This is a guest post by Scott MacDonald, CEO and author of Saving Investa: How An Ex-Factory Worker Helped Save One of Australia’s Iconic Companies.
If your team does not seem to be reaching its potential or achieving its goals, here are some hard questions to ask.
Do you have the right talent?
Some employees are more talented than others, and you may need to upgrade staff. At one time, I took over what was previously a family-owned company. Employees were hired and retained because of loyalty to the owners and their willingness to perform personal services. When competitive conditions dictated a higher level of performance, many of the employees could not step up to the challenges of the new company.
Additionally, sometimes employees have talent but they are in the wrong position. It would be the same as asking a first baseman to play shortstop in baseball. The key to your employees’ success is finding their talent and aligning that with their job. For example, I had an employee once who was performing very poorly as a leasing agent, but I interviewed him and concluded his talent was better suited for administrative duties than for sales. He was reassigned, performed fantastically, and eventually became the head of national collections.
Is there someone on the team who is disruptive and more an individual than a team player?
Some employees are individually brilliant, but they cannot work in a team-based environment. Often they are self-focused and impatient with others who do not work at their speed or agree with their views. I once worked with a former CFO who was very accomplished but had too big an ego to work with others and was often critical of colleagues. After I fired him, the entire company performed better.
Does everyone understand the mission and goals?
Too often, group assignments are handed out without clarity of why the assignment is being given and how it fits the overall strategy.
Is it clear why individuals are being assigned to the team and what role is expected of each?
Do employees understand how their performance, specifically stellar performance, will be considered in their future evaluations? If employees believe an assignment is unimportant and not conducive to career advancement or future financial rewards, they may be less enthusiastic.
Has there been employee “buy in?”
Has an assignment been designed by upper management and forced on the team? Or has the team actually participated in formulating how best to approach a problem, achieve a goal, or capitalize on an opportunity? When employees participate in defining the task and approach, they have a vested interest in achieving success. If they believe someone else has developed the plan and they don’t agree with it, you can expect less effort by many of them.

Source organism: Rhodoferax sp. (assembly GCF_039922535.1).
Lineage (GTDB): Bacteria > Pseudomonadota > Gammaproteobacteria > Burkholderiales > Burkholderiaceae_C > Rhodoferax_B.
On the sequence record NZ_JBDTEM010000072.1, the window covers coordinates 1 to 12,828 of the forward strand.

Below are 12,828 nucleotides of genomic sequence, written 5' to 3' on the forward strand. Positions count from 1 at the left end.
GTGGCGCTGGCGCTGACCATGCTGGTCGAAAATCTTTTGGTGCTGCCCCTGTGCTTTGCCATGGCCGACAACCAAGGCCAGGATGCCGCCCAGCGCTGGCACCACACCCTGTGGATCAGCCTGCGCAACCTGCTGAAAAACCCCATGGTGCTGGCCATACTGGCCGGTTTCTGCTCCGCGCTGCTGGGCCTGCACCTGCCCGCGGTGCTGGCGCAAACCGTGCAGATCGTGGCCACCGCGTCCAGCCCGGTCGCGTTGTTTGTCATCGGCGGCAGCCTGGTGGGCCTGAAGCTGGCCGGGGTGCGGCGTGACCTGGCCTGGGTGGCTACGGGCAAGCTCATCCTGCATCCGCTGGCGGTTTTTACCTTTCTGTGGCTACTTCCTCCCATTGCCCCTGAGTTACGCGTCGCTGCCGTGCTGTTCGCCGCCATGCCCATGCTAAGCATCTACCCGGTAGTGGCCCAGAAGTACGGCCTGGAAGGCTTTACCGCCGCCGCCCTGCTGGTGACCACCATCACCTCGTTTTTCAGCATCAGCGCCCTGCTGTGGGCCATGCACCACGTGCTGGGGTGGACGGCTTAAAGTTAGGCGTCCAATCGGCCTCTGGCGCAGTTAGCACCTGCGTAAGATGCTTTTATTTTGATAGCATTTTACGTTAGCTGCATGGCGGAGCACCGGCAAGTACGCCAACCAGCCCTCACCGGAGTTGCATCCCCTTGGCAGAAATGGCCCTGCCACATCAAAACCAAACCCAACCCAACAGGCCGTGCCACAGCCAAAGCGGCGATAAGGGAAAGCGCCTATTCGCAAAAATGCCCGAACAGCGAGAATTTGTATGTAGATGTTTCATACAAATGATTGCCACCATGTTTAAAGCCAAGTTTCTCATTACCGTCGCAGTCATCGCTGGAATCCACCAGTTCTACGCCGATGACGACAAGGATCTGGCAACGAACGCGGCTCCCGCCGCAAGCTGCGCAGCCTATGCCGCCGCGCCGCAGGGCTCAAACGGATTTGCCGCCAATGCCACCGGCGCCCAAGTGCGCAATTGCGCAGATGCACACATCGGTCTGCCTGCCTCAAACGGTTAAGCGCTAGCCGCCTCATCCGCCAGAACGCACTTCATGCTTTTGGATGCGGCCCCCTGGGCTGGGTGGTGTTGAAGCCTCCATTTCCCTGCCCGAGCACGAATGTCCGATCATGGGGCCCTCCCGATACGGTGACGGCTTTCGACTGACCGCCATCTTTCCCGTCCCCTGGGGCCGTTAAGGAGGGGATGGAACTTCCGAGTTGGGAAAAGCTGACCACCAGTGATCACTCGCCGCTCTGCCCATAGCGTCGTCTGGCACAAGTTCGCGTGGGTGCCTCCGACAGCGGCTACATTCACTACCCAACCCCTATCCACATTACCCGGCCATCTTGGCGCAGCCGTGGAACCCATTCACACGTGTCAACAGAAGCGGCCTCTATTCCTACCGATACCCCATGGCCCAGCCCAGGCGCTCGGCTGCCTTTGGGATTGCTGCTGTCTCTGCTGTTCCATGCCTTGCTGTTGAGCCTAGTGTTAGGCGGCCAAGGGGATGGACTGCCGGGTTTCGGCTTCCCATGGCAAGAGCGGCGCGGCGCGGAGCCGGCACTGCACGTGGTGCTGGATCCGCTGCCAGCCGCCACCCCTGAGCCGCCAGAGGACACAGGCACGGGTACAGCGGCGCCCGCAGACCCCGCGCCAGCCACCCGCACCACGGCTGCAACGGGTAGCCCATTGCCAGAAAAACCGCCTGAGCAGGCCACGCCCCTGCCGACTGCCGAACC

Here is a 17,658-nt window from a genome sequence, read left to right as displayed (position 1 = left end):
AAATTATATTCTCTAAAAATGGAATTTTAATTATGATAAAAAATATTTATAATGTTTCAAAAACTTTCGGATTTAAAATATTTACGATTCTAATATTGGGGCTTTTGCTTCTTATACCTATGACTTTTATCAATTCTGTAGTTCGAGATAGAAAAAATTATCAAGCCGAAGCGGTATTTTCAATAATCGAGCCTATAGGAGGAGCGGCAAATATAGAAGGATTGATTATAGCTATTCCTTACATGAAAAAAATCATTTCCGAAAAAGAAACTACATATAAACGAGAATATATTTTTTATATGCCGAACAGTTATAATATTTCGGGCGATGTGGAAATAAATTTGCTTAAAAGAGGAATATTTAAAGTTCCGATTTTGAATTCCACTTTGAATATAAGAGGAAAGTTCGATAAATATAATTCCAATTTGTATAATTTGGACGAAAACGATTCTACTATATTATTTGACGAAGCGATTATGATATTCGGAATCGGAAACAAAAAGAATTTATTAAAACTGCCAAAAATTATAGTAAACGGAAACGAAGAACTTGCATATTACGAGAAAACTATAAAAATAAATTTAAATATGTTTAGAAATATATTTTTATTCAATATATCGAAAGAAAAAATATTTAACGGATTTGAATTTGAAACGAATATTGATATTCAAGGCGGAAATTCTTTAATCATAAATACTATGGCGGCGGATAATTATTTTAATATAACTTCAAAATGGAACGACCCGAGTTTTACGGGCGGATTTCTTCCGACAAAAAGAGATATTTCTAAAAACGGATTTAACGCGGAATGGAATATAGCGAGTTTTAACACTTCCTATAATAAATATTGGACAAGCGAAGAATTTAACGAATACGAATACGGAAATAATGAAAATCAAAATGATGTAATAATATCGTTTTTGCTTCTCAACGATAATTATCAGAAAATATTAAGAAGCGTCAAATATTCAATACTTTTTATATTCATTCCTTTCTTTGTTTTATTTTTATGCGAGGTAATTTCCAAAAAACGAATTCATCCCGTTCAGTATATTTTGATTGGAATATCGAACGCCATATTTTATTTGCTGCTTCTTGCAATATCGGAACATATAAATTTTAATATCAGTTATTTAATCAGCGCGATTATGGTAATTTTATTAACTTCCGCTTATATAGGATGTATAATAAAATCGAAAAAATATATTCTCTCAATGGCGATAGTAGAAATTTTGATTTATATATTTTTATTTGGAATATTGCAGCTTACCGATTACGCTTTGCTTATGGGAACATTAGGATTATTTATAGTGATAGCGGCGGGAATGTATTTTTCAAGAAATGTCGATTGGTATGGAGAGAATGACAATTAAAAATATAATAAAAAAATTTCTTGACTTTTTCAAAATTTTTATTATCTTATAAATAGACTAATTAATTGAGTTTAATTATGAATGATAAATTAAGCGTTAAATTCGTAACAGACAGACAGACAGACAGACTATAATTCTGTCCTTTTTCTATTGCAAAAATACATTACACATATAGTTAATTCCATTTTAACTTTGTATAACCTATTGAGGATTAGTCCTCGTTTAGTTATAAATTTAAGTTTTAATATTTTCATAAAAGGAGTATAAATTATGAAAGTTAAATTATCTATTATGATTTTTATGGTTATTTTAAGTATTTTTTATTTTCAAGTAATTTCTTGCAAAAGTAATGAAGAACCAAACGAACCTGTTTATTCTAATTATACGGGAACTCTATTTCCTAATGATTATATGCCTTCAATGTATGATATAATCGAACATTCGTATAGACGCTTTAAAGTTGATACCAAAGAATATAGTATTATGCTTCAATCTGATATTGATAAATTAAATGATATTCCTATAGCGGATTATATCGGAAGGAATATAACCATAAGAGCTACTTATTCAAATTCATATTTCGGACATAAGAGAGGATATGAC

When I was CEO of a company in Australia, I realized we needed to exit some businesses to survive, but I needed management and employees to agree with the plan or we wouldn’t have the focus and productivity we needed to move forward, especially as employees saw divisions eliminated and fellow coworkers depart. I called senior management together, and we wrote a business plan reflecting our expertise and financial constraints. Then management went to their employees to discuss and solicit feedback. When we initiated subsequent drastic changes, employees and managers were supportive.
Does the team leader operate as a colleague or boss?
Generally, people work harder if they like and respect their leader and feel he or she appreciates and respects their contribution. If a leader’s position and attitude is based on title and not respect and teamwork, the team generally will not perform as well.
Do employees trust management?
If the CEO and senior executives communicate with employees and solicit input, it is much easier to achieve teamwork and solve problems together.
Scott MacDonald has been CEO of several companies and has worked throughout the world as a turn-around expert. His book, Saving Investa, How an ex-factory worker helped save one of Australia’s iconic companies, was published in November, 2016.
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